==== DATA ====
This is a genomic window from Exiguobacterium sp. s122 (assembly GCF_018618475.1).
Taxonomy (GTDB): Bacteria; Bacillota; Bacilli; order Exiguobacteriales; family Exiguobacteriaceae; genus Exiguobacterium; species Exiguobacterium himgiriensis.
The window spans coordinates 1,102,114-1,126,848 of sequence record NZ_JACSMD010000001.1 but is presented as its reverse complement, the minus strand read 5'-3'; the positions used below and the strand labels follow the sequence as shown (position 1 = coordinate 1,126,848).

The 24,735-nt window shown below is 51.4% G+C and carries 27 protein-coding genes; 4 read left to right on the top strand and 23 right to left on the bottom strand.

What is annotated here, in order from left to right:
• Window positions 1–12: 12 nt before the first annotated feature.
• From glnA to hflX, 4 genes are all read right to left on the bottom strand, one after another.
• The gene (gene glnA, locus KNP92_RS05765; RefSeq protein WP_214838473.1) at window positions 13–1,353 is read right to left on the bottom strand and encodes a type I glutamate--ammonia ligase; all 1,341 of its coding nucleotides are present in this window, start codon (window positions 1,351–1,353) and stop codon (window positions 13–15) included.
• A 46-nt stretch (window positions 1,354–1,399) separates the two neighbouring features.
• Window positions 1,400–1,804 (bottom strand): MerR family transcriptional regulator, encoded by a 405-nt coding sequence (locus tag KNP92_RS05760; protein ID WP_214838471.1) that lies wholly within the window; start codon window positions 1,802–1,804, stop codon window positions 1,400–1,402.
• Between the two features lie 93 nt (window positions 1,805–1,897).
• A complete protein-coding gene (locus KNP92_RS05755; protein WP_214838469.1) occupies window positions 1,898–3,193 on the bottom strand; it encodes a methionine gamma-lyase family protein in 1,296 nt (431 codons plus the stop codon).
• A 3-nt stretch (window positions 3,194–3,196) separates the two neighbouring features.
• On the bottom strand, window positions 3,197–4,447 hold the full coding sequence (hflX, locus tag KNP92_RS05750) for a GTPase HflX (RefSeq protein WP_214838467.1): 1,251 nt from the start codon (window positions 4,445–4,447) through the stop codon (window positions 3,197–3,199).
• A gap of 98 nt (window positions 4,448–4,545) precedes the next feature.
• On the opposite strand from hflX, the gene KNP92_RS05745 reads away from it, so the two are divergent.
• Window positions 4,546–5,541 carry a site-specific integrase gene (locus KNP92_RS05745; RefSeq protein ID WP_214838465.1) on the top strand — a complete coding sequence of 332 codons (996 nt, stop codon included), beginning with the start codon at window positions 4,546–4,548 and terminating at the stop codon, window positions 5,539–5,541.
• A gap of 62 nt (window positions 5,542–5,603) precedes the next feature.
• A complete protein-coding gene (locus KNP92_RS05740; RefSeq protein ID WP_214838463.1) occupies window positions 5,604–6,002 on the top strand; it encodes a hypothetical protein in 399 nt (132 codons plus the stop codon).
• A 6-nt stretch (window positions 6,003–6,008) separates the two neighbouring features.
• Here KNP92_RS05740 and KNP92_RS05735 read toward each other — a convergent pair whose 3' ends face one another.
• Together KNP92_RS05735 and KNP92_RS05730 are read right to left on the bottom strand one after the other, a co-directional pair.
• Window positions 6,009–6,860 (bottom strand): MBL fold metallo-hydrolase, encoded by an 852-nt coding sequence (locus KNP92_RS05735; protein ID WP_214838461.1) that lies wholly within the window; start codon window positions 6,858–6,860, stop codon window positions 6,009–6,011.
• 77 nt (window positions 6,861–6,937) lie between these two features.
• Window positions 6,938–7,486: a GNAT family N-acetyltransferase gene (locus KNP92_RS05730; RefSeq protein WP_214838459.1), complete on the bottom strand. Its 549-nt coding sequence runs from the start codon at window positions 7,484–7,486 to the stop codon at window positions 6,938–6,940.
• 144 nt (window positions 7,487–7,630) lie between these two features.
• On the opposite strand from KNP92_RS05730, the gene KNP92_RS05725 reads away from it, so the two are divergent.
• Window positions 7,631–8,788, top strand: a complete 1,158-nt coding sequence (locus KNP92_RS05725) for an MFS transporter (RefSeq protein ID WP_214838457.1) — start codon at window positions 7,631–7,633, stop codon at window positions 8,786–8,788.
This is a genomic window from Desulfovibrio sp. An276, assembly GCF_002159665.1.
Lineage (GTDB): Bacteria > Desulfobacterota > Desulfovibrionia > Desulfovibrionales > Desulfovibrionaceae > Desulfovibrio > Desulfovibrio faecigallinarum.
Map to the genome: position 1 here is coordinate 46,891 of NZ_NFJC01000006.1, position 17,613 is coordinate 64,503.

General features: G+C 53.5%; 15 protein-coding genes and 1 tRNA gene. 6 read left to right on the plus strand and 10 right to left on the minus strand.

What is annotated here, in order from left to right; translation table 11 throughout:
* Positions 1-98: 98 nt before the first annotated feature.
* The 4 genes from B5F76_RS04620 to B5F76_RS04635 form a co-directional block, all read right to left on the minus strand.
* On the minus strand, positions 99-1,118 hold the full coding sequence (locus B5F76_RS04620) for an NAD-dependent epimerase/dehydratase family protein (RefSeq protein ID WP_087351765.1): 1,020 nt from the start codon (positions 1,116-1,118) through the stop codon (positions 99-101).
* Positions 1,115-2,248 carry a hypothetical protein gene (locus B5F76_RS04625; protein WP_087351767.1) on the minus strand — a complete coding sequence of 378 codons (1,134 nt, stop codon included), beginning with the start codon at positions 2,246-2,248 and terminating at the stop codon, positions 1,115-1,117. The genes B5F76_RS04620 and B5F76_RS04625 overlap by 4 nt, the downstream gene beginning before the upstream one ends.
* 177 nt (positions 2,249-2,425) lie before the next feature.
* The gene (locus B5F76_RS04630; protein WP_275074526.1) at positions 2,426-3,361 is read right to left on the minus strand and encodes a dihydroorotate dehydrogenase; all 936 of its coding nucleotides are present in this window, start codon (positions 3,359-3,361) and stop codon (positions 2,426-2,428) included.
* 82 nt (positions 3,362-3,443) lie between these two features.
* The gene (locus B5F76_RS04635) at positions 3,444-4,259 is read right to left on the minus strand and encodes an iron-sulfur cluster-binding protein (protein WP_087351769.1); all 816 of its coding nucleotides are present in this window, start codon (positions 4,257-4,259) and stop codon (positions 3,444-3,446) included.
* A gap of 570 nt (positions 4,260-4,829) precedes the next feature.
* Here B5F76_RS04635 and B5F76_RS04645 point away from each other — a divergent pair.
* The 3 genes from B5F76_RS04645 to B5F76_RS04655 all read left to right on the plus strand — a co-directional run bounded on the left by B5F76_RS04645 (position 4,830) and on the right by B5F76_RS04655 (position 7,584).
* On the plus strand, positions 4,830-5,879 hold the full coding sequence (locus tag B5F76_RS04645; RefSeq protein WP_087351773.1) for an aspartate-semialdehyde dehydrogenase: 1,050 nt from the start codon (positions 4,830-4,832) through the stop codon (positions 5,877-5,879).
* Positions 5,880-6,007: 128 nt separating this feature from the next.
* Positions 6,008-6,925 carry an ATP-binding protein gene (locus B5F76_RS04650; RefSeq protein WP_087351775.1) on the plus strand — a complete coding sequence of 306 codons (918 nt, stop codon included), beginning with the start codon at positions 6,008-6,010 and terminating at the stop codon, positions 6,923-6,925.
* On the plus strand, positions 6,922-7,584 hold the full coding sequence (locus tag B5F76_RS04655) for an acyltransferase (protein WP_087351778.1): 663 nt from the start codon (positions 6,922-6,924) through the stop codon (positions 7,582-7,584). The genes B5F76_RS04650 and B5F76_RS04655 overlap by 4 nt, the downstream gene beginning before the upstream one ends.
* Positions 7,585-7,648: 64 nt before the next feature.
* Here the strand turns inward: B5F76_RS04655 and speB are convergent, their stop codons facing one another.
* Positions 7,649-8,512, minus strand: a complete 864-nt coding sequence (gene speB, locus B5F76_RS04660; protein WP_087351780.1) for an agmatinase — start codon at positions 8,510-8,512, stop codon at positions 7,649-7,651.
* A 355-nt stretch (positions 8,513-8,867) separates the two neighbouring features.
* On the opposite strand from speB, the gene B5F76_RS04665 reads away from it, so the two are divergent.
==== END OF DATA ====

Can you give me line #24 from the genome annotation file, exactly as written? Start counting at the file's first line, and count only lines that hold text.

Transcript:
• 77 nt (window positions 6,861–6,937) lie between these two features.